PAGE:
Honoring Loved Ones: Jewish End-of-Life

The Jewish faith has many long-standing traditions and rituals surrounding end-of-life matters. For Jewish families facing the loss of a loved one, these meaningful practices help guide them through the process of honoring the deceased while also providing comfort and closure. In this blog post, we’ll explore Jewish end-of-life traditions and how Fitchett-Mann Funeral Services can help families observe them. 
Preparing the Body The preparation of the body for burial, known in Hebrew as taharah, is considered an act of respect and kindness.  Men are buried in a kittel (white robe) while married women are buried in a special dress and head covering. The tachrichim has no pockets, representing how one cannot take possessions into the next world. 
After washing, the body is wrapped in a sheet and placed in an all-wooden casket. The simplicity of the casket reflects the value of modesty and equality in death. 
The Funeral Service 
Once the body is prepared for burial, a funeral service is held, known as the levaya. This usually takes place within 24 hours after death. Traditional levayas are solemn events focused on honoring the deceased. Touching eulogies about the person’s life are delivered, often mentioning their good deeds and positive character traits. Psalms may be recited, and mourners recite the Kaddish, a prayer affirming faith in God.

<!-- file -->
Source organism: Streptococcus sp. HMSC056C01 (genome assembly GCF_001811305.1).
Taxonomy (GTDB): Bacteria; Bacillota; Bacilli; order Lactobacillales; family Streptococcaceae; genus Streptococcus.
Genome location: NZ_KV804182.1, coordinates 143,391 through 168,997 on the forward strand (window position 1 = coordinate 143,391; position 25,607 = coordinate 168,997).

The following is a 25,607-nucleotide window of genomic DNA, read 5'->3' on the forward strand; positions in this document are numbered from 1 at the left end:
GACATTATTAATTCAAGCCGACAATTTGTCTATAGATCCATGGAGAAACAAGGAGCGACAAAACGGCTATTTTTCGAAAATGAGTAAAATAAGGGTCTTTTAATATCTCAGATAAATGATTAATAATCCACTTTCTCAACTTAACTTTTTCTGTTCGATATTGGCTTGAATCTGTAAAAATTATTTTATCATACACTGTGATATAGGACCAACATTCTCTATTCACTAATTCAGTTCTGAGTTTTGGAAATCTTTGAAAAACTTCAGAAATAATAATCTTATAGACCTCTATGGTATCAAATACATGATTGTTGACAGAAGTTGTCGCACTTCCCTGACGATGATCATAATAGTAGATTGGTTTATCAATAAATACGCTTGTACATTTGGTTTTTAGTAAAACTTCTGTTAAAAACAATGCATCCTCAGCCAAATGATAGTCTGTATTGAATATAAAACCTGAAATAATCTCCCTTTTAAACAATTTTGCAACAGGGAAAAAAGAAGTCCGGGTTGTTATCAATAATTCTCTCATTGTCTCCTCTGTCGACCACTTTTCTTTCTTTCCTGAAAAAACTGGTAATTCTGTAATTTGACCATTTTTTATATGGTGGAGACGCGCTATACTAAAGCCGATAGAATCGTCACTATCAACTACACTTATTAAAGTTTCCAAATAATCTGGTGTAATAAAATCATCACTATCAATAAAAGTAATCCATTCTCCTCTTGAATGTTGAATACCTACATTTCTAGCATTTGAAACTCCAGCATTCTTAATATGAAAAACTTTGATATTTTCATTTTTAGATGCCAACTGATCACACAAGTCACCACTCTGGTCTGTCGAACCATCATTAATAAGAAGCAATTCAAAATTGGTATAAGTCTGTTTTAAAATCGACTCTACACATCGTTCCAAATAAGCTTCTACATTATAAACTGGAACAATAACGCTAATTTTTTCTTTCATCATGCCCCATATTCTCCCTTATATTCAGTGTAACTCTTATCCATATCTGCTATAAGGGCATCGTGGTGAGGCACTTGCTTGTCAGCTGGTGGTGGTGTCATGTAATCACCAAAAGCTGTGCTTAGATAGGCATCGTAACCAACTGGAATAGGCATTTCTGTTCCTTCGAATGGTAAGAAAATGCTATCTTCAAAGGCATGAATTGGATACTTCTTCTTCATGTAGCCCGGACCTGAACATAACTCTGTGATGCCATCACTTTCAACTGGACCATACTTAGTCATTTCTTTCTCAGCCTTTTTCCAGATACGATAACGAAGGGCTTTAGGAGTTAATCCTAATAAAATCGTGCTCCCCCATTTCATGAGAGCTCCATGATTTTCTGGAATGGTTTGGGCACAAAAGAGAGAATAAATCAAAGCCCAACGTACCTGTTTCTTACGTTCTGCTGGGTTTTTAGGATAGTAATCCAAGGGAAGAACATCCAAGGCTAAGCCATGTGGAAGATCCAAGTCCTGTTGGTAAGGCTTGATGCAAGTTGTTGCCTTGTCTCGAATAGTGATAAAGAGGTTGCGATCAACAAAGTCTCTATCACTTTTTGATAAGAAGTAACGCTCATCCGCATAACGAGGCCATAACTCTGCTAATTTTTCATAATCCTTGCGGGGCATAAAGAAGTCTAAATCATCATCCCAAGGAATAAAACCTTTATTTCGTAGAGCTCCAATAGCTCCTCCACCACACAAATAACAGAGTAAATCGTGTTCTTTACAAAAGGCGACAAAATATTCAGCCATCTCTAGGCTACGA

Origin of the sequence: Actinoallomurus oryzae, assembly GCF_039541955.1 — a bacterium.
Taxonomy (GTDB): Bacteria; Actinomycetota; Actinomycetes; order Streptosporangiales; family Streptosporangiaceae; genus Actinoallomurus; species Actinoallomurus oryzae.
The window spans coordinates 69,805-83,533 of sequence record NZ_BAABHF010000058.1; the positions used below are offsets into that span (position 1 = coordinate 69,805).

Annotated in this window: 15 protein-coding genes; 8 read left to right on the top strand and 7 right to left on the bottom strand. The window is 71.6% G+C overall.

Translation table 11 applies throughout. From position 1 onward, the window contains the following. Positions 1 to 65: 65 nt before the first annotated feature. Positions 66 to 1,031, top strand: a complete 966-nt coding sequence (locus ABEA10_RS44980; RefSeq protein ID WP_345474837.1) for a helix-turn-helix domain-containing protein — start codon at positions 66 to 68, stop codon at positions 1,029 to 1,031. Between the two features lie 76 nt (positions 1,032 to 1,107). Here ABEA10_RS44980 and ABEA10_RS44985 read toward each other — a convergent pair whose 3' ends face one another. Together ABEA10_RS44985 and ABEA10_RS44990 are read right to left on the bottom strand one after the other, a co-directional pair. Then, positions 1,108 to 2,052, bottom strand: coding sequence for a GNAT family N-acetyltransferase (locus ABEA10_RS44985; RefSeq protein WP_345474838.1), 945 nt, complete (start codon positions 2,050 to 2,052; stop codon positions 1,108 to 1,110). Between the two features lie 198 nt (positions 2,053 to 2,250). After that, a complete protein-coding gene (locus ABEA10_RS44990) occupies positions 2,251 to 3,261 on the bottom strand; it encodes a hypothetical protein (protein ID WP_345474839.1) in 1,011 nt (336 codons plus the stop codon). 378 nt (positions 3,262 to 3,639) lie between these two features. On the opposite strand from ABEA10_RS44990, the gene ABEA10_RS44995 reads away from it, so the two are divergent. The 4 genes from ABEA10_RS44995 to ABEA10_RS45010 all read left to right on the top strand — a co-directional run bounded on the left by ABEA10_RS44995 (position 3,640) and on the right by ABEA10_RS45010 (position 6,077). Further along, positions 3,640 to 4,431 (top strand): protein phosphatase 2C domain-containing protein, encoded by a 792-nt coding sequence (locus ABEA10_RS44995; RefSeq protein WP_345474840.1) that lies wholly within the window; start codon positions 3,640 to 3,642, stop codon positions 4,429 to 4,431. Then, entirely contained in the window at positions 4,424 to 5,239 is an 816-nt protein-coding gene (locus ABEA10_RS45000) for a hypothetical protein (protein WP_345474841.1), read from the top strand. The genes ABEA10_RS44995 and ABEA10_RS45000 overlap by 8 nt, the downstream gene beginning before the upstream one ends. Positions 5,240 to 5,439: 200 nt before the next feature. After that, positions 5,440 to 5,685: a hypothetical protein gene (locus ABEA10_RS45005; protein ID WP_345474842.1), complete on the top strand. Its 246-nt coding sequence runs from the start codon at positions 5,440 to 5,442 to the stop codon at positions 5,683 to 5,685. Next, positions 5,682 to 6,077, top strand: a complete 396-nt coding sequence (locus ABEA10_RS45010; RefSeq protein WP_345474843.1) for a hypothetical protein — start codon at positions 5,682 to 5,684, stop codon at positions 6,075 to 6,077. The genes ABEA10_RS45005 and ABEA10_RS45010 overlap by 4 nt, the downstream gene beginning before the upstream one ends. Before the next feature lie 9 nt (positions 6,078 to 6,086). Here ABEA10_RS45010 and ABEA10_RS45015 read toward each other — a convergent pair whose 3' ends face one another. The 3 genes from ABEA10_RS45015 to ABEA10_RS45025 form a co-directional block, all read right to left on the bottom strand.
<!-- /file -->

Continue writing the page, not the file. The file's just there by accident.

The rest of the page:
At the conclusion of the service, mourners follow behind the casket as it is carried to the gravesite. Funeral homes like Fitchett-Mann provides comprehensive funeral services for Jewish customs. 
Before the casket is lowered, a small bag of earth from Israel may be placed beneath the head, symbolizing the connection between the Jewish homeland and the soul’s final resting place. Mourners take turns shoveling dirt into the grave until it is fully covered. 
The Unveiling About a month after the burial, a headstone setting ceremony known as the unveiling takes place at the gravesite. A Rabbi will offer prayers, then the headstone is unveiled. 
Jewish end-of-life rituals have tremendous spiritual and emotional significance for those who observe them. A funeral home that is sensitive to these traditions can ensure services adhere properly to Jewish customs, providing comfort to families during their time of grief.  
Whatever your need is, we offer services for a variety of religious funeral services. The service may need to be led by a religious leader, including prayers, religious funeral songs, or any religious funeral poems or readings. We are well-versed in many religious funeral requirements and can happily support these. Whatever the faith of your loved one, we can accommodate a fitting religious funeral service.

Questions? We Can Help.

Please enable JavaScript in your browser to complete this form.